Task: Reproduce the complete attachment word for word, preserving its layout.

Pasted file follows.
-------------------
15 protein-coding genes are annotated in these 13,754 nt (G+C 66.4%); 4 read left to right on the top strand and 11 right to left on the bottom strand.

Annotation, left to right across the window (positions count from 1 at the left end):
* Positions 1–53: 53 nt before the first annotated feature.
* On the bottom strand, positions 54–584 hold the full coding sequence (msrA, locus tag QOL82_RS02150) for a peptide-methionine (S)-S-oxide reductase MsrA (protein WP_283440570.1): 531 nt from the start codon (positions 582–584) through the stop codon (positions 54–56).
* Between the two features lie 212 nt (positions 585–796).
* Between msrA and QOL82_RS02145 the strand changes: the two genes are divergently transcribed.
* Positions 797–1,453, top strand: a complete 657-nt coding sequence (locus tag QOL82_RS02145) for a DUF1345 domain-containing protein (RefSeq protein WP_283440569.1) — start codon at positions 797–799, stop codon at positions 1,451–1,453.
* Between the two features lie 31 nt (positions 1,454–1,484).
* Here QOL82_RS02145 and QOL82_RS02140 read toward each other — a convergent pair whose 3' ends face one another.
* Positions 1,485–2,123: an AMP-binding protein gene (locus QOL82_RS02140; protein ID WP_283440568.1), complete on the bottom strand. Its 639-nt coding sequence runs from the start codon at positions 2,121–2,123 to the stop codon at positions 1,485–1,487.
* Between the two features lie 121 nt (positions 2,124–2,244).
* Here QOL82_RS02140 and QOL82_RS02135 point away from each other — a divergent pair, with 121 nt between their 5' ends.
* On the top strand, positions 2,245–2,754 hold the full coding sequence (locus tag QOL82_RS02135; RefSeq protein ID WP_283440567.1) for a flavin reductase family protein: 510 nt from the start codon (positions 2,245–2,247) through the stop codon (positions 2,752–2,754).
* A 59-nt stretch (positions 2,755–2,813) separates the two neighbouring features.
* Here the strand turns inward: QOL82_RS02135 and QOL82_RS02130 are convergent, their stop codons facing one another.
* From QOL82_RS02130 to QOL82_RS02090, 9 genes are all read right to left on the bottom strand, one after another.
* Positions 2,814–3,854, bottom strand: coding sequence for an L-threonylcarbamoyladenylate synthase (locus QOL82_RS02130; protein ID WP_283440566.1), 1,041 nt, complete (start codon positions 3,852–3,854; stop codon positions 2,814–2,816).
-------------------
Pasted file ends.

15 protein-coding genes are annotated in these 13,754 nt (G+C 66.4%); 4 read left to right on the top strand and 11 right to left on the bottom strand.

Annotation, left to right across the window (positions count from 1 at the left end):
* Positions 1–53: 53 nt before the first annotated feature.
* On the bottom strand, positions 54–584 hold the full coding sequence (msrA, locus tag QOL82_RS02150) for a peptide-methionine (S)-S-oxide reductase MsrA (protein WP_283440570.1): 531 nt from the start codon (positions 582–584) through the stop codon (positions 54–56).
* Between the two features lie 212 nt (positions 585–796).
* Between msrA and QOL82_RS02145 the strand changes: the two genes are divergently transcribed.
* Positions 797–1,453, top strand: a complete 657-nt coding sequence (locus tag QOL82_RS02145) for a DUF1345 domain-containing protein (RefSeq protein WP_283440569.1) — start codon at positions 797–799, stop codon at positions 1,451–1,453.
* Between the two features lie 31 nt (positions 1,454–1,484).
* Here QOL82_RS02145 and QOL82_RS02140 read toward each other — a convergent pair whose 3' ends face one another.
* Positions 1,485–2,123: an AMP-binding protein gene (locus QOL82_RS02140; protein ID WP_283440568.1), complete on the bottom strand. Its 639-nt coding sequence runs from the start codon at positions 2,121–2,123 to the stop codon at positions 1,485–1,487.
* Between the two features lie 121 nt (positions 2,124–2,244).
* Here QOL82_RS02140 and QOL82_RS02135 point away from each other — a divergent pair, with 121 nt between their 5' ends.
* On the top strand, positions 2,245–2,754 hold the full coding sequence (locus tag QOL82_RS02135; RefSeq protein ID WP_283440567.1) for a flavin reductase family protein: 510 nt from the start codon (positions 2,245–2,247) through the stop codon (positions 2,752–2,754).
* A 59-nt stretch (positions 2,755–2,813) separates the two neighbouring features.
* Here the strand turns inward: QOL82_RS02135 and QOL82_RS02130 are convergent, their stop codons facing one another.
* From QOL82_RS02130 to QOL82_RS02090, 9 genes are all read right to left on the bottom strand, one after another.
* Positions 2,814–3,854, bottom strand: coding sequence for an L-threonylcarbamoyladenylate synthase (locus QOL82_RS02130; protein ID WP_283440566.1), 1,041 nt, complete (start codon positions 3,852–3,854; stop codon positions 2,814–2,816).